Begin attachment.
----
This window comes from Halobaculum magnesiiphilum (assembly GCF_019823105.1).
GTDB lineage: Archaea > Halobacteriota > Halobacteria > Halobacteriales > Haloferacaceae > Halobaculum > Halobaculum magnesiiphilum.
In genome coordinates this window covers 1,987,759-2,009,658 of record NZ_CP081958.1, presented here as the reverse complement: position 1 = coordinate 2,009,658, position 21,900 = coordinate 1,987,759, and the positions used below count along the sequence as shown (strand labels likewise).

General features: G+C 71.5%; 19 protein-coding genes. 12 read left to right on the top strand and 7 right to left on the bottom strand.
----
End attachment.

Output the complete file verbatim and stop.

This window comes from Halobaculum magnesiiphilum (assembly GCF_019823105.1).
GTDB lineage: Archaea > Halobacteriota > Halobacteria > Halobacteriales > Haloferacaceae > Halobaculum > Halobaculum magnesiiphilum.
In genome coordinates this window covers 1,987,759-2,009,658 of record NZ_CP081958.1, presented here as the reverse complement: position 1 = coordinate 2,009,658, position 21,900 = coordinate 1,987,759, and the positions used below count along the sequence as shown (strand labels likewise).

General features: G+C 71.5%; 19 protein-coding genes. 12 read left to right on the top strand and 7 right to left on the bottom strand.